I heard/read a comment a long time ago that has always fit for me be it friend or lover – “The heart wants who it wants.” 🙂

Wonderful post, Rick! Thank you!

Happy Valentine’s Day!

Susan R

Great post – I totally agree. I am getting to the age where I just won’t apologize for much any more – I am doing what I want to do for myself without having to justify why. Why not!


What a great post! I really like your thoughts on both books and relationships.

I have found the same to be true with a lot of friendships. Some great on paper, everything in common, yet personalities not clicking in reality.

Lloyd Meeker
Thanks for your heart-felt thoughts, Rick. Mircea Eliade said in one of his early anthropological works that the greatest desire of the human heart is to know and be known. I believe that to be true for all, and I know it’s true for me. When two people share some aspect of that deep recognition of each other, that knowing — whether it’s as a friend, or spouse, or colleague — love comes with the knowing. The more accurate the knowing, the deeper the love. That’s my theory, and until I find a better one, I’m sticking to it! Great… Read more »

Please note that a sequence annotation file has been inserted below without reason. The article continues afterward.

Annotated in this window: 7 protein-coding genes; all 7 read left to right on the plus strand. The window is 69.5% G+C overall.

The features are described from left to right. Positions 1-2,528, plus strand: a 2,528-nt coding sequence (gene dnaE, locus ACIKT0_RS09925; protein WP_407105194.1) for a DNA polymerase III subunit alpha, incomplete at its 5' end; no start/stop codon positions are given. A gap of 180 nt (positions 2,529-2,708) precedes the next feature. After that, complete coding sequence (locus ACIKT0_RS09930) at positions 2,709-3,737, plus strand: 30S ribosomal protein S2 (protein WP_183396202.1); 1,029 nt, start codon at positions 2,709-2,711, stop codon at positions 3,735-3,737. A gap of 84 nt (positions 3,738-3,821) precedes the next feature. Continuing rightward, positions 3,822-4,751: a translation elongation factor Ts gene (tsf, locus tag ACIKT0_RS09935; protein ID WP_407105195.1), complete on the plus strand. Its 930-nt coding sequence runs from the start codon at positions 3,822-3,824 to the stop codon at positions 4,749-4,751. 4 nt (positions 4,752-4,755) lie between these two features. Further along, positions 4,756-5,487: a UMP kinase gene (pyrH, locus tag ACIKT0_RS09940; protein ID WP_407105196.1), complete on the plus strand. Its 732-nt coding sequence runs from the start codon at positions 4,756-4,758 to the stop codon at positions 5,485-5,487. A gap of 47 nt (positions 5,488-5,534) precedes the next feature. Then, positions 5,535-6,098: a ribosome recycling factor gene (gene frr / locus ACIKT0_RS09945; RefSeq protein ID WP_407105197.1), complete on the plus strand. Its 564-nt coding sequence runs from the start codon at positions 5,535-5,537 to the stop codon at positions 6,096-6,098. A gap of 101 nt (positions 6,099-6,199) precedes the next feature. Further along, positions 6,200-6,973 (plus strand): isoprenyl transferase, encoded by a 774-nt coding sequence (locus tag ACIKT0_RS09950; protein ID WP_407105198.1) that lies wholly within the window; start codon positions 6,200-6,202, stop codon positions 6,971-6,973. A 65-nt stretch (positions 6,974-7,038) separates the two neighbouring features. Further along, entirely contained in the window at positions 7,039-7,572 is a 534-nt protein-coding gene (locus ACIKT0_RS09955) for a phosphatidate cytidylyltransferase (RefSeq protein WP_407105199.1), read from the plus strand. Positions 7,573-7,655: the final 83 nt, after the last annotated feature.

Elin Gregory

Lovely post, Rick. Happy Valentine’s Day

As for reading romance, I just don’t LIKE het, never have, so discovering fiction like yours, like Josh Lanyon’s, Alan Chin’s, Charlie Cochrane’s, Aleksandr Voinov’s, Erastes’, has been a terrific emotional comfort.


Lovely post, Rick. And so true. Why should I have to justify who or what I love? I just do. :hearts01:

F.E.Feeley Jr.